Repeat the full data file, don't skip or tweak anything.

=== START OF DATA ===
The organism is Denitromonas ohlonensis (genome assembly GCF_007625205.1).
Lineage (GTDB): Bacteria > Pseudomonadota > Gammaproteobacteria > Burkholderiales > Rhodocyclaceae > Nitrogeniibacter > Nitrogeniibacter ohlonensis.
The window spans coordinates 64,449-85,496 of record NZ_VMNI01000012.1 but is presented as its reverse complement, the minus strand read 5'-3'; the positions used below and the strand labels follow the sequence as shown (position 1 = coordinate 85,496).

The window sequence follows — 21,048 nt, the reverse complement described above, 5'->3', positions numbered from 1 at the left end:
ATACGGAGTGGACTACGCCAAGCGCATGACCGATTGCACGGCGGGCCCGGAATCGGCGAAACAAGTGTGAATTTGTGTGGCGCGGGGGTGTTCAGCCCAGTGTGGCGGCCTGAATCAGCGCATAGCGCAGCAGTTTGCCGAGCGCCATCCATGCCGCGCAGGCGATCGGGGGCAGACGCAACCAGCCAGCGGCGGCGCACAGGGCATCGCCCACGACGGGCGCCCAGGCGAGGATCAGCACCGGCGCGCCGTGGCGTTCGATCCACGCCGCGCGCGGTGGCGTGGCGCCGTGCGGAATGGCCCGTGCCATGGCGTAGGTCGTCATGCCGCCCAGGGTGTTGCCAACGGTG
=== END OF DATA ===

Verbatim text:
The organism is Denitromonas ohlonensis (genome assembly GCF_007625205.1).
Lineage (GTDB): Bacteria > Pseudomonadota > Gammaproteobacteria > Burkholderiales > Rhodocyclaceae > Nitrogeniibacter > Nitrogeniibacter ohlonensis.
The window spans coordinates 64,449-85,496 of record NZ_VMNI01000012.1 but is presented as its reverse complement, the minus strand read 5'-3'; the positions used below and the strand labels follow the sequence as shown (position 1 = coordinate 85,496).

The window sequence follows — 21,048 nt, the reverse complement described above, 5'->3', positions numbered from 1 at the left end:
ATACGGAGTGGACTACGCCAAGCGCATGACCGATTGCACGGCGGGCCCGGAATCGGCGAAACAAGTGTGAATTTGTGTGGCGCGGGGGTGTTCAGCCCAGTGTGGCGGCCTGAATCAGCGCATAGCGCAGCAGTTTGCCGAGCGCCATCCATGCCGCGCAGGCGATCGGGGGCAGACGCAACCAGCCAGCGGCGGCGCACAGGGCATCGCCCACGACGGGCGCCCAGGCGAGGATCAGCACCGGCGCGCCGTGGCGTTCGATCCACGCCGCGCGCGGTGGCGTGGCGCCGTGCGGAATGGCCCGTGCCATGGCGTAGGTCGTCATGCCGCCCAGGGTGTTGCCAACGGTG